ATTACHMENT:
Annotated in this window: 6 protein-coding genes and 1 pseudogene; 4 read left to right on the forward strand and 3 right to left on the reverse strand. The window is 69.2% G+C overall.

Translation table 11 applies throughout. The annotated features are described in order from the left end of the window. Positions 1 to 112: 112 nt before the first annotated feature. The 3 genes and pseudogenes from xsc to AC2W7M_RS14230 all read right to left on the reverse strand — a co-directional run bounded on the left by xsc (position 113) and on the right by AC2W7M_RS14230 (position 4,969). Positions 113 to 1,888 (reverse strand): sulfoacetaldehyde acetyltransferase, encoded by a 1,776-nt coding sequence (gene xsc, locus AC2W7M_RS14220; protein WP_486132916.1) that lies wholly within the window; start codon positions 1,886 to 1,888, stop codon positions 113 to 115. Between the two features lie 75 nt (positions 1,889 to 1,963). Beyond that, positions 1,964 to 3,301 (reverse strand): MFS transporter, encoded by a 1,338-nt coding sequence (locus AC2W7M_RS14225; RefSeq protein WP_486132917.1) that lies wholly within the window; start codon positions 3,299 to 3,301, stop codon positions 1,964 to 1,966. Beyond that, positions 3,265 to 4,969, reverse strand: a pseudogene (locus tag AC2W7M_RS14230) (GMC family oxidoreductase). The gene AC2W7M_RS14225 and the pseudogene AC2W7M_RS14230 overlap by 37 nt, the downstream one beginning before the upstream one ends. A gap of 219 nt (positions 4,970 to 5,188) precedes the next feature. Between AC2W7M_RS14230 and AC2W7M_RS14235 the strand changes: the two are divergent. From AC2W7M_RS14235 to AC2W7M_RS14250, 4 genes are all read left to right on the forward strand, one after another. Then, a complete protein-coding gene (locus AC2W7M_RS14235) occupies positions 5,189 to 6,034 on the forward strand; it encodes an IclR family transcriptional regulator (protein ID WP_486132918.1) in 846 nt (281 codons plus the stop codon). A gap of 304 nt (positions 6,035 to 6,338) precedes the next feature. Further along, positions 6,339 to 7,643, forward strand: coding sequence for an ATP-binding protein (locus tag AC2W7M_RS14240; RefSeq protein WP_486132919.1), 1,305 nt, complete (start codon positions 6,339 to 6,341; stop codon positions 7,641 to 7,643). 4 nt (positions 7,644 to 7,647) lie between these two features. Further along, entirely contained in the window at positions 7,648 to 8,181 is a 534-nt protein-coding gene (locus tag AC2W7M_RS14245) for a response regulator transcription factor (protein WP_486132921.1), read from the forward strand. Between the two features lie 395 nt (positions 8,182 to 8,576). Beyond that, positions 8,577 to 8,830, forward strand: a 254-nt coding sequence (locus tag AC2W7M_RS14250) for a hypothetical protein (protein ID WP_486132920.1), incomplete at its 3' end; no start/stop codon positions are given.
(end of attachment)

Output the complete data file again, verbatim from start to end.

Annotated in this window: 6 protein-coding genes and 1 pseudogene; 4 read left to right on the forward strand and 3 right to left on the reverse strand. The window is 69.2% G+C overall.

Translation table 11 applies throughout. The annotated features are described in order from the left end of the window. Positions 1 to 112: 112 nt before the first annotated feature. The 3 genes and pseudogenes from xsc to AC2W7M_RS14230 all read right to left on the reverse strand — a co-directional run bounded on the left by xsc (position 113) and on the right by AC2W7M_RS14230 (position 4,969). Positions 113 to 1,888 (reverse strand): sulfoacetaldehyde acetyltransferase, encoded by a 1,776-nt coding sequence (gene xsc, locus AC2W7M_RS14220; protein WP_486132916.1) that lies wholly within the window; start codon positions 1,886 to 1,888, stop codon positions 113 to 115. Between the two features lie 75 nt (positions 1,889 to 1,963). Beyond that, positions 1,964 to 3,301 (reverse strand): MFS transporter, encoded by a 1,338-nt coding sequence (locus AC2W7M_RS14225; RefSeq protein WP_486132917.1) that lies wholly within the window; start codon positions 3,299 to 3,301, stop codon positions 1,964 to 1,966. Beyond that, positions 3,265 to 4,969, reverse strand: a pseudogene (locus tag AC2W7M_RS14230) (GMC family oxidoreductase). The gene AC2W7M_RS14225 and the pseudogene AC2W7M_RS14230 overlap by 37 nt, the downstream one beginning before the upstream one ends. A gap of 219 nt (positions 4,970 to 5,188) precedes the next feature. Between AC2W7M_RS14230 and AC2W7M_RS14235 the strand changes: the two are divergent. From AC2W7M_RS14235 to AC2W7M_RS14250, 4 genes are all read left to right on the forward strand, one after another. Then, a complete protein-coding gene (locus AC2W7M_RS14235) occupies positions 5,189 to 6,034 on the forward strand; it encodes an IclR family transcriptional regulator (protein ID WP_486132918.1) in 846 nt (281 codons plus the stop codon). A gap of 304 nt (positions 6,035 to 6,338) precedes the next feature. Further along, positions 6,339 to 7,643, forward strand: coding sequence for an ATP-binding protein (locus tag AC2W7M_RS14240; RefSeq protein WP_486132919.1), 1,305 nt, complete (start codon positions 6,339 to 6,341; stop codon positions 7,641 to 7,643). 4 nt (positions 7,644 to 7,647) lie between these two features. Further along, entirely contained in the window at positions 7,648 to 8,181 is a 534-nt protein-coding gene (locus tag AC2W7M_RS14245) for a response regulator transcription factor (protein WP_486132921.1), read from the forward strand. Between the two features lie 395 nt (positions 8,182 to 8,576). Beyond that, positions 8,577 to 8,830, forward strand: a 254-nt coding sequence (locus tag AC2W7M_RS14250) for a hypothetical protein (protein ID WP_486132920.1), incomplete at its 3' end; no start/stop codon positions are given.